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Issue #3682

Is there a way to mark special case traffic bypass the traffic selectors?

Added by Maha Vasu 8 months ago. Updated 8 months ago.

Status:
Feedback
Priority:
Normal
Assignee:
-
Category:
configuration
Affected version:
5.8.0
Resolution:

Description

Hello,

This is more of a question than issue - is there any way to bypass the traffic selectors for special case traffic either in application or via configuration? If yes, would this translate to bypassing the security policy? Thanks

History

#1 Updated by Tobias Brunner 8 months ago

  • Category set to configuration
  • Status changed from New to Feedback

Have a look at passthrough policies.

#2 Updated by Maha Vasu 8 months ago

Thanks. Instead of the endpoints, can we, for example, exclude UDP packets from encryption for the same IP/endpoints?

#3 Updated by Tobias Brunner 8 months ago

Instead of the endpoints, can we, for example, exclude UDP packets from encryption for the same IP/endpoints?

There is an example right there.

#4 Updated by Maha Vasu 8 months ago

Thanks. Maybe I wasn't clear earlier, but restating with an example:
The goal here is the following:

Client : 10.1.1.1
Server: 10.1.1.2

Client sends traffic over UDP port 5000 to Server

For the most part, we want the traffic bypassed, however, and without provisioning another UDP port, there is a small subset of the packets that we want encrypted.

#5 Updated by Tobias Brunner 8 months ago

For the most part, we want the traffic bypassed, however, and without provisioning another UDP port, there is a small subset of the packets that we want encrypted.

Then use marks on the IPsec policies/SAs and apply this mark via iptables to the packets you want encrypted.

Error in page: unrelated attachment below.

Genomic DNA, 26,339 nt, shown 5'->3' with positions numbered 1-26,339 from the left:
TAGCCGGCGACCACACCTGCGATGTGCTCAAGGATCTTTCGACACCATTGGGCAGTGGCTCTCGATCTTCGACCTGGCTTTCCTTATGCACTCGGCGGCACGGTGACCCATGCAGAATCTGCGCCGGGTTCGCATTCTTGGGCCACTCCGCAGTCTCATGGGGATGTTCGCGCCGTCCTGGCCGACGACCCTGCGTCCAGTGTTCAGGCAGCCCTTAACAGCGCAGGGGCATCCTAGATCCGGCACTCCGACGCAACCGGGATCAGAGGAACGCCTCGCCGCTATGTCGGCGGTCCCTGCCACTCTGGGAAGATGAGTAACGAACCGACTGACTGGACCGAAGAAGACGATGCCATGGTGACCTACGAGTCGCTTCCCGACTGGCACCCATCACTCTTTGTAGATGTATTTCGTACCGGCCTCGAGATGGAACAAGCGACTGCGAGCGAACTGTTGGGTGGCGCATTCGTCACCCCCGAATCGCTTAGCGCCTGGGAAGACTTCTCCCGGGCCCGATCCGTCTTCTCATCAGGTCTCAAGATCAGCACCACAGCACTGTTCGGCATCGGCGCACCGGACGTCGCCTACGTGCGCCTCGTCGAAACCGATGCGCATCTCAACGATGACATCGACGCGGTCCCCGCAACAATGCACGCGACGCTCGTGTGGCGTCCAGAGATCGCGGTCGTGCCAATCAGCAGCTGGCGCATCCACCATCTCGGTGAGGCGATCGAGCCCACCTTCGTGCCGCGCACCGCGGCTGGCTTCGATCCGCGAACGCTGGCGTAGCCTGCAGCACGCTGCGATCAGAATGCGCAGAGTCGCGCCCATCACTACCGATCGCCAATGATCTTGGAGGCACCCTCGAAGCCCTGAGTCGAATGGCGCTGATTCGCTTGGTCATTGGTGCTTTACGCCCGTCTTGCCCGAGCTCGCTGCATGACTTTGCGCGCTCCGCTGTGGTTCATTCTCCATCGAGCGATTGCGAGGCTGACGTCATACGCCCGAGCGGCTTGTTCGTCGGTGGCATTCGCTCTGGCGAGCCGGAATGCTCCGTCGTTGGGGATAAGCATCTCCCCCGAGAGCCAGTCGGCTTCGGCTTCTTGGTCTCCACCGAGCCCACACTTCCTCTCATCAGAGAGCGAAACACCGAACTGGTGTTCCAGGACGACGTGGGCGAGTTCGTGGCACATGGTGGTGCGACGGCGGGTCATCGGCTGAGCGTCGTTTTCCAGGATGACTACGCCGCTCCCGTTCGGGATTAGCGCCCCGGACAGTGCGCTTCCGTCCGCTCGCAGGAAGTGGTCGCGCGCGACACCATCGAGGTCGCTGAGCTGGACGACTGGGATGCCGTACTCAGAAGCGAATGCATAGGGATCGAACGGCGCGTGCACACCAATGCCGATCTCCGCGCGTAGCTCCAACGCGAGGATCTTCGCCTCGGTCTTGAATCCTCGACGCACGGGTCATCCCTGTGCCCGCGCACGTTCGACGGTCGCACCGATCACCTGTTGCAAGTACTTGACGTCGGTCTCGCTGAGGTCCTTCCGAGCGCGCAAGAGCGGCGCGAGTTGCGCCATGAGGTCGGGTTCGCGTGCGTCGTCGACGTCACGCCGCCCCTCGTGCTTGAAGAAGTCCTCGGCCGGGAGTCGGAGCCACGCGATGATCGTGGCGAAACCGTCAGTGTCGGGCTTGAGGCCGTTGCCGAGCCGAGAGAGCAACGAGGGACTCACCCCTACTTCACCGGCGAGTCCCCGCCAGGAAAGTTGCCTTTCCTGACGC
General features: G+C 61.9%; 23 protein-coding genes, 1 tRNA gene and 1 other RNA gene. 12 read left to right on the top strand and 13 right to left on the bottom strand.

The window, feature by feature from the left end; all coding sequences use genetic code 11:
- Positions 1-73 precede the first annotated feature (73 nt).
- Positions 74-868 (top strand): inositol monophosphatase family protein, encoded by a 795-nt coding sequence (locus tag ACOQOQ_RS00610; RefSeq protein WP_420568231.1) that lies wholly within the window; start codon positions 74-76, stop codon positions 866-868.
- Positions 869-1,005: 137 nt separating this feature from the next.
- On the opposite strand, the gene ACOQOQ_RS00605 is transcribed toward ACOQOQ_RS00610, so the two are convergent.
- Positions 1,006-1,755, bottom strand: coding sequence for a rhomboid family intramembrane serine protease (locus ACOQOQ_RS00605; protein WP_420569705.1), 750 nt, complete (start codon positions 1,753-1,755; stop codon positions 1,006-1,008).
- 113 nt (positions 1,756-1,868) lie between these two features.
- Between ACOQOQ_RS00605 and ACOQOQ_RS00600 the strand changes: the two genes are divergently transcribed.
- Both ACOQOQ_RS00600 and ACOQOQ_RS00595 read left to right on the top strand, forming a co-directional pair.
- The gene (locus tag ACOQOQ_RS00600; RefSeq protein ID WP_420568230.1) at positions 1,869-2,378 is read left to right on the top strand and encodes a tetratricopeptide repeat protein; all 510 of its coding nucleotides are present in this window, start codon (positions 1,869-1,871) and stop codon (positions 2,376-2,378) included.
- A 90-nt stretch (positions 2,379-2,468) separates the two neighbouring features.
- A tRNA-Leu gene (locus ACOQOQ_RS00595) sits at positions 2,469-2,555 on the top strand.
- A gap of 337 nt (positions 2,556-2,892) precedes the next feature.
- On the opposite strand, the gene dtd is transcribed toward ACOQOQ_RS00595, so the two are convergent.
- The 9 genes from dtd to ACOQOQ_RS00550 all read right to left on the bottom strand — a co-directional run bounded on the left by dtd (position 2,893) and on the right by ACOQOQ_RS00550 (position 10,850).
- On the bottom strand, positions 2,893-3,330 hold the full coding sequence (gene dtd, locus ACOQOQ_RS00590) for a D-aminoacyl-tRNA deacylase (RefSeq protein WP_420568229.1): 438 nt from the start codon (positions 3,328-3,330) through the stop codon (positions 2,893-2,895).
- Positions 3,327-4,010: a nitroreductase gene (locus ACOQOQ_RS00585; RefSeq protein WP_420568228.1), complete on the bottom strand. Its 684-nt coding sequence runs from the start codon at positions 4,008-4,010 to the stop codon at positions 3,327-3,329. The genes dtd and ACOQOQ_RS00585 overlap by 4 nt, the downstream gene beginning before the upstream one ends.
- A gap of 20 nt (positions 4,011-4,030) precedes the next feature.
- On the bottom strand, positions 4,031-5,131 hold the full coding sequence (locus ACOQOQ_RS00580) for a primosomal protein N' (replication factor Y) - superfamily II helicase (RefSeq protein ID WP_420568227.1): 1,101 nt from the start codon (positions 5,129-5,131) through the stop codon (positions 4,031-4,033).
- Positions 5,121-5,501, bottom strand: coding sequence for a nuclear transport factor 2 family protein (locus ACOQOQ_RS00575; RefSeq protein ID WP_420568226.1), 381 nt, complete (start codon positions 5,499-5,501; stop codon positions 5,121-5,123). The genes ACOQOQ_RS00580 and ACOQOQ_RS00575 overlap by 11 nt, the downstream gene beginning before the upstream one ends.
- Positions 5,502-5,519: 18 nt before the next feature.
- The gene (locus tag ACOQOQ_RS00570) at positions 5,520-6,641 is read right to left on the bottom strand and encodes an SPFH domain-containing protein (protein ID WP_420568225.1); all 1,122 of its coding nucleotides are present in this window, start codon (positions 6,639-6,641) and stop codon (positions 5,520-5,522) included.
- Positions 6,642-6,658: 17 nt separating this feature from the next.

#6 Updated by Maha Vasu 8 months ago

Thanks. This is what I tried,
I'm running a very simple test with IPSEC, where, for a particular UDP port pair, I'm encrypting... The issue I'm running into is that, when the initial udp packet is sent (very small packet, hello world), if the tunnel isn't established and is done on demand, it never makes it on the network. The tunnel (transport mode) is established however, and all subsequent attempts to send this packet work perfectly. This is reproducible on every attempt. There's no trace of the data packets (ESP) on the initiator side using tcpdump, just the IKE negotiation.

Do UDP packets get treated differently and/or are there different considerations when sending UDP payloads over IPSEC, especially if the tunnel is established on demand?

Here is the config (swanctl.conf):

Initiator:

host-host {
local_addrs= %any4
remote_addrs = %any4
local {
auth = pubkey
certs = cert.pem
id = "Omitted"
}
remote {
auth = pubkey
}
children {
local-test {
local_ts = 10.1.1.4/32[udp/8080]
remote_ts = 10.1.1.5/32[udp/5000]
start_action = start
#updown = /usr/local/libexec/ipsec/_updown iptables
esp_proposals = <omitted>
mode = transport
}
}
version = 2
mobike = no
proposals = <omitted>
}

Remote:

host-host {
local_addrs= %any4
remote_addrs = %any4
local {
auth = pubkey
certs = cert.pem
id = "Omitted"
}
remote {
auth = pubkey
}
children {
local-test {
local_ts = 10.1.1.5/32[udp/8080]
remote_ts = 10.1.1.4/32[udp/5000]
start_action = start
#updown = /usr/local/libexec/ipsec/_updown iptables
esp_proposals = <omitted>
mode = transport
}
}
version = 2
mobike = no
proposals = <omitted>
}

Just to clarify this is not using the "marks" approach you had suggested but using source port to differentiate at the moment

#7 Updated by Tobias Brunner 8 months ago

The issue I'm running into is that, when the initial udp packet is sent (very small packet, hello world), if the tunnel isn't established and is done on demand, it never makes it on the network.

Yep, that's always the case on Linux (and on other platforms too actually), the triggering packet is lost. So you have to use a transport or application protocol that is resilient to packet drops (which you must anyway because neither UDP nor IP are reliable protocols, IPsec doesn't change that).

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